When I first found out I was HIV-positive, I was nine and at the time, pediatric medication just didn’t exist.
For a long time, my mom chose not to tell me about my HIV status, and I understand her rationale. She wanted me to have a normal childhood. She wanted to protect me from the burden and the anxiety of being sick
I feel like I was launched into two lives.
I was fairly open to one extent. I could get up in a room full of people and tell them, I’m nine years old and HIV-positive. But then at school, I wasn’t open with my friends. And part of that was I didn’t want to be stigmatized. I didn’t want an AIDS stamp on me as a child.
As I became older and more confident, the idea of living a double life has really faded. I’ve chosen to be more open and out about my status.
I’ve been with my boyfriend for 11 years. We’re high school sweethearts. Telling Chris was really important to me because I didn’t want to bear the burden by myself. I wanted him to see who I really was.
When you’re in a relationship with someone who’s not HIV-positive, it can be an interesting balance. Our goal is to keep Chris HIV-free, keep me healthy. I want him to be my partner, my lover, my boyfriend, my best friend. I don’t necessarily want him to feel like he is a parent who has to take care of a sick kid. He’s a sweetheart, and he’s definitely a part of our family. As a kid, the belief was maybe I’ll make it to 10. Maybe I’ll make it to 16. And to see what treatment means now is amazing. I can have children. I can have children who are HIV free. I can keep Chris HIV free.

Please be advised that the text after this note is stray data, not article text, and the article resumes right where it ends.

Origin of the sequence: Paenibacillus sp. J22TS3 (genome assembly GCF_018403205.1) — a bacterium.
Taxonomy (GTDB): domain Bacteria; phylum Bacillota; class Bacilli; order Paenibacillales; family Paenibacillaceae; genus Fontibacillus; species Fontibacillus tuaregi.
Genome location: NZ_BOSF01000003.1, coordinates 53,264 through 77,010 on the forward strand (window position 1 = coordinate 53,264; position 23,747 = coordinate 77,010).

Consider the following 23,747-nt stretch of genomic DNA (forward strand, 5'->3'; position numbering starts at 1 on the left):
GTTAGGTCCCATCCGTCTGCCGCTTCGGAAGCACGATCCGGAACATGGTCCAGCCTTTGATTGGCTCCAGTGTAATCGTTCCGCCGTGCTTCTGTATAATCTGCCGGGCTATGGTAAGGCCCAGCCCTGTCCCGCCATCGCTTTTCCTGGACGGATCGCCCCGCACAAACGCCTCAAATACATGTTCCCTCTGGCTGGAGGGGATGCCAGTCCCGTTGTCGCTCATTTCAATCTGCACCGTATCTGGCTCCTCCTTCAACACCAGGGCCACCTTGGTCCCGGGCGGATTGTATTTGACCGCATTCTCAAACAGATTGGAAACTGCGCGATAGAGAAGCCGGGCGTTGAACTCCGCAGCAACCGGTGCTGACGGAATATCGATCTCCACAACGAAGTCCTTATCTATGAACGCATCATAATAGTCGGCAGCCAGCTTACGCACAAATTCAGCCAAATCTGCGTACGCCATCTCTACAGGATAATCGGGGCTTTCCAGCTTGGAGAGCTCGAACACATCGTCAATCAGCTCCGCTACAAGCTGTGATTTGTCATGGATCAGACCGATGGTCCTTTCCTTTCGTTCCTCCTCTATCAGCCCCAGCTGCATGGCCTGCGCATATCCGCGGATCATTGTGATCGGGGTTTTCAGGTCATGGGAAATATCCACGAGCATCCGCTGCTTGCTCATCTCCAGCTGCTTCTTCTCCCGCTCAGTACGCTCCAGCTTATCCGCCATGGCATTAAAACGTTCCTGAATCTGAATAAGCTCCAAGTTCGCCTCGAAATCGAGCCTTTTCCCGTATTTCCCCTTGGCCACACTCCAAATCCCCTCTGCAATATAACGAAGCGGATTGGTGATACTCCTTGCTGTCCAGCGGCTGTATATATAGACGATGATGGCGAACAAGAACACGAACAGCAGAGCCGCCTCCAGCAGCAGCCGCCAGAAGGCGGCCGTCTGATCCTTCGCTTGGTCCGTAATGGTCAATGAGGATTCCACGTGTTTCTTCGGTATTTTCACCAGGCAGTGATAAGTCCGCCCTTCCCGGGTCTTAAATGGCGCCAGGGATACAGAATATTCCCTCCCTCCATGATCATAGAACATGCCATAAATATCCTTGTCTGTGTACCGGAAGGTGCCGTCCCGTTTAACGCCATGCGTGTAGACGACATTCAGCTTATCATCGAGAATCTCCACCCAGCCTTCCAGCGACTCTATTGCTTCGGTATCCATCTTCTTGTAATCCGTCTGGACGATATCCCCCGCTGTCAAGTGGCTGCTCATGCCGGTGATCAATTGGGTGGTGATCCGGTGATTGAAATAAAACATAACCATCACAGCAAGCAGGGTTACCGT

I wanted to go to high school, I went to high school. I wanted to travel. I’ve been able to travel. I want to pursue journalism; I did that.
Being empowered, to me means living your dreams fearlessly. Going, going after life, the life that you’ve been given.
Born with HIV, Cristina talks about the actions she and her partner – who does not have HIV – take to stay healthy.
Regardless of HIV status, there are more ways than ever to stay healthy. In addition to improving health, the medications used to treat HIV also prevent the spread of the virus to others. For those who do not have HIV, PrEP offers another highly effective means of protection.